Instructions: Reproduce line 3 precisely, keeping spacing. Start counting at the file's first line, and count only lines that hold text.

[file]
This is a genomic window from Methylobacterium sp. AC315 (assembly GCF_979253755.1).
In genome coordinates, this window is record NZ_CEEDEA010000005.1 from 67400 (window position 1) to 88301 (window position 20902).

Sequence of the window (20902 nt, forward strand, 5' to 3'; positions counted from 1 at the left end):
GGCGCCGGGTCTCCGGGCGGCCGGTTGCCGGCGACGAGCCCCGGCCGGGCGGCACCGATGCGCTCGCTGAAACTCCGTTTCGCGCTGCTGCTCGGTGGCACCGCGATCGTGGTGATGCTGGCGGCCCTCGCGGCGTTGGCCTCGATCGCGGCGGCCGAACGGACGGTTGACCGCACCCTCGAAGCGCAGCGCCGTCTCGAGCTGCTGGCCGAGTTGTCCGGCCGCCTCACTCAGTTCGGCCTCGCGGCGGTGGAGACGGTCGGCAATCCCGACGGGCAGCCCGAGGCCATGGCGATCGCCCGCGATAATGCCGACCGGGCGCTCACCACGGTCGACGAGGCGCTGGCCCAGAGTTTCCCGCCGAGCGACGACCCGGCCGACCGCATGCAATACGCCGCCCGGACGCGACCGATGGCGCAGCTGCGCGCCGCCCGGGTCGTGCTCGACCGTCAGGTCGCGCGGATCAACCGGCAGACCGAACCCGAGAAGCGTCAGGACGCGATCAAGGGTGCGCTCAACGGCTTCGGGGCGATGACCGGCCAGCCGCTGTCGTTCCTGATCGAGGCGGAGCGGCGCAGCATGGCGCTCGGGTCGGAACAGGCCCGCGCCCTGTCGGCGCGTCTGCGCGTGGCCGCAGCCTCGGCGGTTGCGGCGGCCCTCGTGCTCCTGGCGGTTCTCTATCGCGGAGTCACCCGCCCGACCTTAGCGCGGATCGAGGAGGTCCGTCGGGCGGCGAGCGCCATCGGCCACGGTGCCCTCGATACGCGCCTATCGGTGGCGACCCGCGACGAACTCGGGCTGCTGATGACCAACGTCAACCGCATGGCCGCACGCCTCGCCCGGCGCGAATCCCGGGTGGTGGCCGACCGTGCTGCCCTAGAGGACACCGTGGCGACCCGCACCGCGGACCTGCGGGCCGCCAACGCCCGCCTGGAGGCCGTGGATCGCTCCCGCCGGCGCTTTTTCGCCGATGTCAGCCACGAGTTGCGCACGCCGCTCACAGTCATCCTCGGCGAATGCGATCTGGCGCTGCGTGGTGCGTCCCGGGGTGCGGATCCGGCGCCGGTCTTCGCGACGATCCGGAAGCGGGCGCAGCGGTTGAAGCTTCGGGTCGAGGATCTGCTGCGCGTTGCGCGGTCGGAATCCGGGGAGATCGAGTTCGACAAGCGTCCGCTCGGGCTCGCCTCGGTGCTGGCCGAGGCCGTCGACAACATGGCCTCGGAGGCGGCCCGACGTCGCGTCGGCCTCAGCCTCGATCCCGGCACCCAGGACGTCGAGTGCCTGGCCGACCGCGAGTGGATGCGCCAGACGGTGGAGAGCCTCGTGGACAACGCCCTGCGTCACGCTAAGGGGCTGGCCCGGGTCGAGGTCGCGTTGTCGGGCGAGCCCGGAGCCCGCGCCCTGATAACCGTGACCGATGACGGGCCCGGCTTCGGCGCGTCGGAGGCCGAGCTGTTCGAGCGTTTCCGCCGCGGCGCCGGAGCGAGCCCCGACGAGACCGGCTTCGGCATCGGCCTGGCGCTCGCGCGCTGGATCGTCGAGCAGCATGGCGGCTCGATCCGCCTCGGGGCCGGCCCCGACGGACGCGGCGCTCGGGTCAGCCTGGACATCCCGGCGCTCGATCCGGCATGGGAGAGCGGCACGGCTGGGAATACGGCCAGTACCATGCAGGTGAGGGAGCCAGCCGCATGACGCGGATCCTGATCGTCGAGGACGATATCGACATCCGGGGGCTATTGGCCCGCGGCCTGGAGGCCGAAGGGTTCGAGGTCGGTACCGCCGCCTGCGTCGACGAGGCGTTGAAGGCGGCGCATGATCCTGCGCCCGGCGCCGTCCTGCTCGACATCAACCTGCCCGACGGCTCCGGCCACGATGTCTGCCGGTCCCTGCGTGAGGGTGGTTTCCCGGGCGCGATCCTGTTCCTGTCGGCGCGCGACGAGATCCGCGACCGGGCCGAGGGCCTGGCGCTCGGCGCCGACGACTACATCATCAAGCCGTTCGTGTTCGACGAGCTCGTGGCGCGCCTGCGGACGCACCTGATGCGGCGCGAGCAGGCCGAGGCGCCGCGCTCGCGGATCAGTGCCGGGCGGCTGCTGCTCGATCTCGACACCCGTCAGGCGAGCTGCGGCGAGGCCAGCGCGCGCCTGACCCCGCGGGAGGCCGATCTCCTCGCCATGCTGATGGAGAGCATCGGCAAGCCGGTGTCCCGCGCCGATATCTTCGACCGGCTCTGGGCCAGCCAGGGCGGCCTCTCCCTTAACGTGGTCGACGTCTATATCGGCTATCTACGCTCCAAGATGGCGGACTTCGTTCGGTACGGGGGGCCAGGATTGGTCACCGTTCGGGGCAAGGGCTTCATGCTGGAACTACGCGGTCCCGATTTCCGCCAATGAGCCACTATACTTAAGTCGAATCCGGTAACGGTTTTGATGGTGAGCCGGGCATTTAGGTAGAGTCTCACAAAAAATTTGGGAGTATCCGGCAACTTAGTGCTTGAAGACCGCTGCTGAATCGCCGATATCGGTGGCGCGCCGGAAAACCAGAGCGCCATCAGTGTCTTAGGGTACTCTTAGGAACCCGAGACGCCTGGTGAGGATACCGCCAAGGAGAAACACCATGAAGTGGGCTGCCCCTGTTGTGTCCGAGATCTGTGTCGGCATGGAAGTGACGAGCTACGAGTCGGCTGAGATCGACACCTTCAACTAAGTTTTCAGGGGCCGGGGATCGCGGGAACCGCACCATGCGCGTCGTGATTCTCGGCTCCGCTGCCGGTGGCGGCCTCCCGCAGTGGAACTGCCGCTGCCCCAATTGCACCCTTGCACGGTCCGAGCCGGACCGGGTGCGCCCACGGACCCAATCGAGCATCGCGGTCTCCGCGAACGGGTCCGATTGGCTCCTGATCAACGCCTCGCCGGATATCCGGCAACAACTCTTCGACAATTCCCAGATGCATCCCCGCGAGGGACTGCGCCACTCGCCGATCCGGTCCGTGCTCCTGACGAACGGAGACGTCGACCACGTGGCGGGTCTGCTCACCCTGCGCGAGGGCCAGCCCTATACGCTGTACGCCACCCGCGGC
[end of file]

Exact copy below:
Sequence of the window (20902 nt, forward strand, 5' to 3'; positions counted from 1 at the left end):